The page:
'Super-thin' houses shoot up like bamboo all over Hanoi

By Bui Hong Nhung, VnExpressJuly 19, 2016 | 03:42 pm PT
Every time a new road opens in the capital, a crop of skinny houses is not far behind.

So-called skinny houses that seem to grow out of nowhere should be controlled by local authorities, but civil servants have admitted they have yet to find a solution to the problem.

The majority of house owners use them as business fronts or lease them out, rather than for residential purposes. 


A skinny house with a billboard on top. Photo by VnExpress/Doan Quy


The skinny houses has shot up on a side of the new road. Photo by VnExpress/Doan Quy

Super-thin houses are built in a densely populated areas like Dong Da District.


Skinny houses standing side by side paint an ugly picture of the urban landscape. Photo by Vnexpress/Ngoc Thanh.


The house looks like a wall. Photo by Vnexpress/Ngoc Thanh.


A newly-erected house. Photo by Vnexpress/Ngoc Thanh.

Under current regulations in Hanoi, houses can’t be constructed on an area less than 15 square meters. However, this rule appears to be being ignored on new streets.

Hanoi’s Department of Construction detected more than 700 skinny houses around the city in December last year, of which only 340 have been dealt with.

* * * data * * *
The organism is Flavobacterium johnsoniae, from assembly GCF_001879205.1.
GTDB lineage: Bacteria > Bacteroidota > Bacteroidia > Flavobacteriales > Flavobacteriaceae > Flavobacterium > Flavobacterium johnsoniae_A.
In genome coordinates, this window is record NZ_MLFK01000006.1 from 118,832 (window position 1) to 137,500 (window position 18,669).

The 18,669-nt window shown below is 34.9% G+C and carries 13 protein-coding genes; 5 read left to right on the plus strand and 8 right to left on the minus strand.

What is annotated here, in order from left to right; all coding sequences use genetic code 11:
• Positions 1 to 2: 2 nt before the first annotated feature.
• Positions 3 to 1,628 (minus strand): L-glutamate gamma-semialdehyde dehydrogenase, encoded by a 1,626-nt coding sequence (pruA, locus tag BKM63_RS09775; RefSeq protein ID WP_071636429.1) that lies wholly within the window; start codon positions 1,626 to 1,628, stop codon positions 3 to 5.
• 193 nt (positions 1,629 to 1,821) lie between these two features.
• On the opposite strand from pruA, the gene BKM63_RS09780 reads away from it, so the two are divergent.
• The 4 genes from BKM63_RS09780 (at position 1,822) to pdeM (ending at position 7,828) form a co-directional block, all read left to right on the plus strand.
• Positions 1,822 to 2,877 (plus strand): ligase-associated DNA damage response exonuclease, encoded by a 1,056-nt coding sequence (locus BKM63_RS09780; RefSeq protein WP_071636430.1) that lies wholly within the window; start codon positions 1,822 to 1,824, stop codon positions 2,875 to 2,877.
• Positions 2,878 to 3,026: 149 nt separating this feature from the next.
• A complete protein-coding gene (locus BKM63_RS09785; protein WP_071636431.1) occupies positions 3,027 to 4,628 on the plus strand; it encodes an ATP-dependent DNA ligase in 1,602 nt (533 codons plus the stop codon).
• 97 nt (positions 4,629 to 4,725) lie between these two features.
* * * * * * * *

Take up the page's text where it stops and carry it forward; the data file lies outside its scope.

Ly Chi Hong from the department’s inspectorate explained that each time a new road is constructed through a residential area, locals take advantage of roadside lots to build these odd-shaped houses.

“Local authorities are in charge of controlling these skinny houses. If they find a house built on a piece of land that doesn’t meet regulations (smaller than than 15 square meters), they must seize it,” Hong added.

In reality, it’s not easy for state officials to demolish a skinny house.

Vu Van Duy, vice chairman of Phuong Liet Ward in Thanh Xuan District, said that many people still build houses despite being told not to by authorities. If the government wants to pull down houses, it needs to support local people through a specific resettlement plan, which hasn’t been introduced so far, Duy said.

go to top